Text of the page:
Growing up in the mid-1960s as a white girl in Tuskegee, Alabama, Mab Segrest attended a segregated private school that her parents had helped found in response to a court order years earlier to integrate public high schools. In the shadows of governor George Wallace’s racist violence, history had “come to [her] front door.” Seeking a better understanding of the U.S. South, she found William Faulkner’s The Sound and the Fury
in the local library. Perplexed by the interior monologue of its opening pages, she forged ahead in…
by Emily Coccia, the John W. Kluge Center at the Library of Congress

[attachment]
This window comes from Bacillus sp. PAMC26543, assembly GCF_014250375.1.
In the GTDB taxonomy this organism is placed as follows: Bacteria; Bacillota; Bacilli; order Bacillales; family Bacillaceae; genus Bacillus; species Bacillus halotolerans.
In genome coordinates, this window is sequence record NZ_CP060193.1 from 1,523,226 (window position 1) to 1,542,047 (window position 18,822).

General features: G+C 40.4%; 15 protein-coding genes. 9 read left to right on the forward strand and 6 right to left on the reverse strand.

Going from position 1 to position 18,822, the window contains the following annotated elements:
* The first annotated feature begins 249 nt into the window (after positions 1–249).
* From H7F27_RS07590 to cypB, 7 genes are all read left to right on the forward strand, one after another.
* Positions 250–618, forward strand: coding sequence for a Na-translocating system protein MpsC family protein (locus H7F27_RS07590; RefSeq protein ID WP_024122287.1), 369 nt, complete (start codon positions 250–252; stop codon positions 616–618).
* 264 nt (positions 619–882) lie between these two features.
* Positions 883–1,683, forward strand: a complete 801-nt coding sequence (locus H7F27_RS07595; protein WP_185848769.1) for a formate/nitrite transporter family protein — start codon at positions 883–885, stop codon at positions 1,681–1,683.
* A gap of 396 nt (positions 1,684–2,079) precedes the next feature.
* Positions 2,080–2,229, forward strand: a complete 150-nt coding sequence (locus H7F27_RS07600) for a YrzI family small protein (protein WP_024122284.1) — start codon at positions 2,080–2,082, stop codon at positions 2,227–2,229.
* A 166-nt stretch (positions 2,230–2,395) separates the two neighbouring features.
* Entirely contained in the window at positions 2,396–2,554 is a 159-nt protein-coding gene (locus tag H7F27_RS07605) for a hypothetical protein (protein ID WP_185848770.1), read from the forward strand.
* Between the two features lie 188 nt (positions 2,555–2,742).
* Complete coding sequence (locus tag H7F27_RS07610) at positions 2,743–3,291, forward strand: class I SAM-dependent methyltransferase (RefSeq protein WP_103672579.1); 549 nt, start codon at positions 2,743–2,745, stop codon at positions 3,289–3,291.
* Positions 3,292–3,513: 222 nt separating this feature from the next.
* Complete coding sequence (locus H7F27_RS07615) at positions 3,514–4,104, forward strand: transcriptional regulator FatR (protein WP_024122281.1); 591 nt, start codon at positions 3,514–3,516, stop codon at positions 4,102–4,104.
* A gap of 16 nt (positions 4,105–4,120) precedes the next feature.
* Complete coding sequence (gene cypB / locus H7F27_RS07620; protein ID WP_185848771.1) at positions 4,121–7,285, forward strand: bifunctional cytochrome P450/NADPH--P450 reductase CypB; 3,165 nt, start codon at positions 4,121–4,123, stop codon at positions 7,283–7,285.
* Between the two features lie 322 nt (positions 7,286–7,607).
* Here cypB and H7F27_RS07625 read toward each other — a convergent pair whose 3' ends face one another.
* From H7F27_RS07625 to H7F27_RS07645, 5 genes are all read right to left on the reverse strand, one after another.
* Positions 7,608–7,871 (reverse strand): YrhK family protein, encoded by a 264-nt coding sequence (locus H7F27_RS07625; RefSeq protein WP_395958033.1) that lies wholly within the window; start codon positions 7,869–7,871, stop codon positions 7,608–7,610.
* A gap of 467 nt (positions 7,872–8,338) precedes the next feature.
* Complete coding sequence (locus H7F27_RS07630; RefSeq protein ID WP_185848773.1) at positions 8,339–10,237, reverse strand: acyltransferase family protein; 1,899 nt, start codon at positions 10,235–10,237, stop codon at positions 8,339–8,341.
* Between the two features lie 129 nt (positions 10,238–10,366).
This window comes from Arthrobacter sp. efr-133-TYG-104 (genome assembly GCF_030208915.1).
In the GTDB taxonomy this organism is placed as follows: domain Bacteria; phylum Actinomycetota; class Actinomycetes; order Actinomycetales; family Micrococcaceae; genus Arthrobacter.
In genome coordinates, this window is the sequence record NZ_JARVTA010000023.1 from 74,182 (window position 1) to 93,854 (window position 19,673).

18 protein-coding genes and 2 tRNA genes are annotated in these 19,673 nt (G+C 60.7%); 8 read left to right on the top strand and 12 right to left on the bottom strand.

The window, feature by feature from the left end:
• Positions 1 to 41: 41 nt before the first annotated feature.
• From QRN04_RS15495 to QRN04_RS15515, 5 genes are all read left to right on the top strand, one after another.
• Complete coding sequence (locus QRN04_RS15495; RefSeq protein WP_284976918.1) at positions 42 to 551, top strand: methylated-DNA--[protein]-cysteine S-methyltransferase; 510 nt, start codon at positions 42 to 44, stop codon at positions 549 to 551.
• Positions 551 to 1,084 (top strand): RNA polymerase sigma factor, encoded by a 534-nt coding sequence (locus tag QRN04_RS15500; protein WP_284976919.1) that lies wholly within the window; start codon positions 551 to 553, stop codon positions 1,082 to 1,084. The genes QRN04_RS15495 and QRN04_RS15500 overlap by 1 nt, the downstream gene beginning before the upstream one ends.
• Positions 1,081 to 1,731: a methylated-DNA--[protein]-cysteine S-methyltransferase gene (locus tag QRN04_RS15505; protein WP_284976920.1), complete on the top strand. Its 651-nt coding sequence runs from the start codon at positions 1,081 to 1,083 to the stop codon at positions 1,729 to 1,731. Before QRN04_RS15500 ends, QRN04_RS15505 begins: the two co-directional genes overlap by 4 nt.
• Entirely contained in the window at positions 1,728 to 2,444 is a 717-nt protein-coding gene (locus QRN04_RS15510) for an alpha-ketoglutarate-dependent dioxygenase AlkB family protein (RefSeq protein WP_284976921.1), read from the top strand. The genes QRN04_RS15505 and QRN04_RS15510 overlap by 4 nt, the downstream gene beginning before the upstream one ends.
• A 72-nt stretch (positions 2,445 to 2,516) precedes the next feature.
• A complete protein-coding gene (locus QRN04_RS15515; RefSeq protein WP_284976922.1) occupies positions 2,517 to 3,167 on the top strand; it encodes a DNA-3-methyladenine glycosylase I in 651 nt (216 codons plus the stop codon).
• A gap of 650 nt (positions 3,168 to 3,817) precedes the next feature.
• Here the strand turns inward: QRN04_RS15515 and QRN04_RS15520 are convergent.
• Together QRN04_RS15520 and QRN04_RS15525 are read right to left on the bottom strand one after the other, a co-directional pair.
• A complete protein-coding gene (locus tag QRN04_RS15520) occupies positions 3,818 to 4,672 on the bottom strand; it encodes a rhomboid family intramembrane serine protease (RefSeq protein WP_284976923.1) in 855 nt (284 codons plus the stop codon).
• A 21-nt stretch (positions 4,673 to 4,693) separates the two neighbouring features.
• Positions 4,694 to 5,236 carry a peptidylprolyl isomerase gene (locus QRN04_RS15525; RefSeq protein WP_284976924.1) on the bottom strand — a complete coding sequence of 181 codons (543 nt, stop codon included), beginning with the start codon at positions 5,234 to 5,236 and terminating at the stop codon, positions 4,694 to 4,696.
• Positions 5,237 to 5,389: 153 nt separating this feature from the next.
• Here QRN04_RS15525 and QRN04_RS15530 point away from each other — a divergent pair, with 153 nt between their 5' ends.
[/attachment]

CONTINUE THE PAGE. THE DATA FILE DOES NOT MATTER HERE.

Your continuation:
In middle school, Harper Lee’s To Kill a Mockingbird
inspired Emily Coccia to imagine the possibilities of the law to bring communities closer to justice. In college, it was the world of critical theory—such as feminist and queer theory—however, that helped her understand the other paths available to those wishing to enact social change.
Carol Quillen describes how, growing up, her initial insights and perceptions came from what she calls promiscuous reading — reading anything and everything and then finding connections among these very different texts. She consumed Augustine’s Confessions
, in the original Latin, which captures and conveys meaning differently than English and enabled her both to grasp and question the complex ways in which language represents reality.
These differences in language, like reading, reveal different ways of seeing the world, and by…